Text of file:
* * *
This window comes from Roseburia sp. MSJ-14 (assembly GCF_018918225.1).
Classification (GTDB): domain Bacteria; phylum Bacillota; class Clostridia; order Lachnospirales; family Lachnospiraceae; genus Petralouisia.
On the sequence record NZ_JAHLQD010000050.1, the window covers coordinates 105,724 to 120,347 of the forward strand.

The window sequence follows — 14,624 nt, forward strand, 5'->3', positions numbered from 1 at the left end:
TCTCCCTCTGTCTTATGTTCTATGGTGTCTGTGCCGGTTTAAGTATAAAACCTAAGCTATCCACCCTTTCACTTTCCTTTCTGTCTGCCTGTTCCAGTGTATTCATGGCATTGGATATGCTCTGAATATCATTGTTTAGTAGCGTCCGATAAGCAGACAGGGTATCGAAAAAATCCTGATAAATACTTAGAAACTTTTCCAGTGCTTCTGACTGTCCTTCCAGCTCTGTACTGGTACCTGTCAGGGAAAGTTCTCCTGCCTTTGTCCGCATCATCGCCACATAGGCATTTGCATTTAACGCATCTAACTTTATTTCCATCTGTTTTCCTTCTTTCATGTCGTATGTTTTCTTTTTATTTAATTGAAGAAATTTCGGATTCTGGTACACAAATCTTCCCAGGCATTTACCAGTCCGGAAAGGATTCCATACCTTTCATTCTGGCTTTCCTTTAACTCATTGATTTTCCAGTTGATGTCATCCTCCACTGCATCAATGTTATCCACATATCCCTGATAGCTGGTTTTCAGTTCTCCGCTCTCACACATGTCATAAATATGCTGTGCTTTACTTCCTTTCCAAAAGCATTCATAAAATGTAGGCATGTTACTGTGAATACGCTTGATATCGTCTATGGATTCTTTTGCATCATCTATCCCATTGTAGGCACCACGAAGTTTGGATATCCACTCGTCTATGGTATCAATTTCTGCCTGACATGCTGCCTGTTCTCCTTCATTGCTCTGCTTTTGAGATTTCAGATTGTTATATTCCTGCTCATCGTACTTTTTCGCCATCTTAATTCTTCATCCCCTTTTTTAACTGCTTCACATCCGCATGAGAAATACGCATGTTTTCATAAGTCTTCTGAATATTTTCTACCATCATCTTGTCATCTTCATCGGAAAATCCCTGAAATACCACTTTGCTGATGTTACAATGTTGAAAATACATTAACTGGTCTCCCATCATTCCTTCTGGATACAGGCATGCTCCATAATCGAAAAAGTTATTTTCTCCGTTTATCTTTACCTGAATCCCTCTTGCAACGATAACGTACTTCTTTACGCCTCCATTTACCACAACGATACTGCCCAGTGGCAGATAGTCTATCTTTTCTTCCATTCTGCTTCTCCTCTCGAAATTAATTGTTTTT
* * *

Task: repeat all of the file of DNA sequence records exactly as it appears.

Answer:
This window comes from Roseburia sp. MSJ-14 (assembly GCF_018918225.1).
Classification (GTDB): domain Bacteria; phylum Bacillota; class Clostridia; order Lachnospirales; family Lachnospiraceae; genus Petralouisia.
On the sequence record NZ_JAHLQD010000050.1, the window covers coordinates 105,724 to 120,347 of the forward strand.

The window sequence follows — 14,624 nt, forward strand, 5'->3', positions numbered from 1 at the left end:
TCTCCCTCTGTCTTATGTTCTATGGTGTCTGTGCCGGTTTAAGTATAAAACCTAAGCTATCCACCCTTTCACTTTCCTTTCTGTCTGCCTGTTCCAGTGTATTCATGGCATTGGATATGCTCTGAATATCATTGTTTAGTAGCGTCCGATAAGCAGACAGGGTATCGAAAAAATCCTGATAAATACTTAGAAACTTTTCCAGTGCTTCTGACTGTCCTTCCAGCTCTGTACTGGTACCTGTCAGGGAAAGTTCTCCTGCCTTTGTCCGCATCATCGCCACATAGGCATTTGCATTTAACGCATCTAACTTTATTTCCATCTGTTTTCCTTCTTTCATGTCGTATGTTTTCTTTTTATTTAATTGAAGAAATTTCGGATTCTGGTACACAAATCTTCCCAGGCATTTACCAGTCCGGAAAGGATTCCATACCTTTCATTCTGGCTTTCCTTTAACTCATTGATTTTCCAGTTGATGTCATCCTCCACTGCATCAATGTTATCCACATATCCCTGATAGCTGGTTTTCAGTTCTCCGCTCTCACACATGTCATAAATATGCTGTGCTTTACTTCCTTTCCAAAAGCATTCATAAAATGTAGGCATGTTACTGTGAATACGCTTGATATCGTCTATGGATTCTTTTGCATCATCTATCCCATTGTAGGCACCACGAAGTTTGGATATCCACTCGTCTATGGTATCAATTTCTGCCTGACATGCTGCCTGTTCTCCTTCATTGCTCTGCTTTTGAGATTTCAGATTGTTATATTCCTGCTCATCGTACTTTTTCGCCATCTTAATTCTTCATCCCCTTTTTTAACTGCTTCACATCCGCATGAGAAATACGCATGTTTTCATAAGTCTTCTGAATATTTTCTACCATCATCTTGTCATCTTCATCGGAAAATCCCTGAAATACCACTTTGCTGATGTTACAATGTTGAAAATACATTAACTGGTCTCCCATCATTCCTTCTGGATACAGGCATGCTCCATAATCGAAAAAGTTATTTTCTCCGTTTATCTTTACCTGAATCCCTCTTGCAACGATAACGTACTTCTTTACGCCTCCATTTACCACAACGATACTGCCCAGTGGCAGATAGTCTATCTTTTCTTCCATTCTGCTTCTCCTCTCGAAATTAATTGTTTTT